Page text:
REEL LIFE

100 years at the movies
Historian chronicles heyday of local theaters


[Photo by
ROBERT C. REED, HICKORY DAILY RECORD]

Don Barker talks about the history of movie theaters in the area
while standing in the projection room at Carolina Theater.

Buster Travis was a projectionist at the Carolina Theater. Legend has it Travis could operate a pair of projectors simultaneously at different movie houses. He would change the reels at the Carolina and run across the street to the Center Theater to switch reels without interrupting either movie. And he did it all while ordering a cheeseburger with fries from the Arcade poolroom.

At its peak, there were 89 theaters in a 30-mile radius of Hickory. First to open was the Elliott Opera House in 1889. Others began to dot the landscape, including the Canova Theater, State Cinema, The Hub, The Newtonian and the Thunderbird Drive-in.

Don Barker, a local historian, is documenting the history of local theaters for an upcoming book. He remembers the Saturday matinees.

"All of us boys and girls grew up watching the cowboy shows. Hollywood was turning out musicals to get peoples' minds off the war," he said. "After the war, theaters really started taking off."

The movies were cheap, but the entertainment didn't stop there.

"You could see a movie for a dime and get a penny back," he said. "If a cowboy star was visiting, it'd be 15 cents or a quarter to get in. The theaters would hold drawings for chickens and would hide money in popcorn boxes."

For Carolyn Young, going to the Center Theater was a real treat.

"With six kids, we didn't get to go that often," Young, 66, said. "Dad would take us to the Center Theater. It was the nicest in Hickory at the time. We'd see a cartoon and a western for the kiddie matinee. He'd sleep because he worked third shift."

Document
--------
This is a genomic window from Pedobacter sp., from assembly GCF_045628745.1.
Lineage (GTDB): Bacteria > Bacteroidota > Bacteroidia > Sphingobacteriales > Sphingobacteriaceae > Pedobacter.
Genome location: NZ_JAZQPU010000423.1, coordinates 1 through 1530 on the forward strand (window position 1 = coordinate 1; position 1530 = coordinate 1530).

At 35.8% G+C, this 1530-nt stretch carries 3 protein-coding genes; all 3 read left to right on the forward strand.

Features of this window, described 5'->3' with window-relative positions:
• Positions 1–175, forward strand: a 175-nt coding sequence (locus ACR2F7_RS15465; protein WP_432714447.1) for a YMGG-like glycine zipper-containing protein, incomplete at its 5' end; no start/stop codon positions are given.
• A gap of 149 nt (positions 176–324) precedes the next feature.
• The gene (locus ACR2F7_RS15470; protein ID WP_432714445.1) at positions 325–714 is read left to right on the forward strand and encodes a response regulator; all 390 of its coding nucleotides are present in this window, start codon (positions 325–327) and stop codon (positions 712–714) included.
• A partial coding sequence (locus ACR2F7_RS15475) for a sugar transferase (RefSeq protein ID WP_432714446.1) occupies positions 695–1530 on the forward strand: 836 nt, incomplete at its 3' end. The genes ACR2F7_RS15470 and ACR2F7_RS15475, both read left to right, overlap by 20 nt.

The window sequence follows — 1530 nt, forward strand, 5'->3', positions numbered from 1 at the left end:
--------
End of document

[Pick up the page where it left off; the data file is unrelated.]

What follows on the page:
Dan Trexler, 71, remembers going to the Rivoli.

"We'd go to the 10 a.m. show back in the 1950s," Trexler said. I loved to watch Hopalong Cassidy There'd be a lot of kids."

Most of the theaters are now closed. TV claimed a lot of the theater patrons, according to Barker. Technology is helping bring people back, but the films must get better, he said.

"The stuff they're turning out these days is a waste of film," he said. "Back in the heyday there were no computer graphics, no cussing and very little nudity. The movies definitely have to get better."

The Carolina Theater and State Cinema continue to thrive.

"They are keeping the prices down, they've remodeled and put in double screens," he said. "It's keeping the big studios away from them for now, before they gobbled them up, too"

[Hickory Daily Record story by KIM GILLILAND (March 31, 2007, front page article]


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Derick S. Hartshorn - 2008
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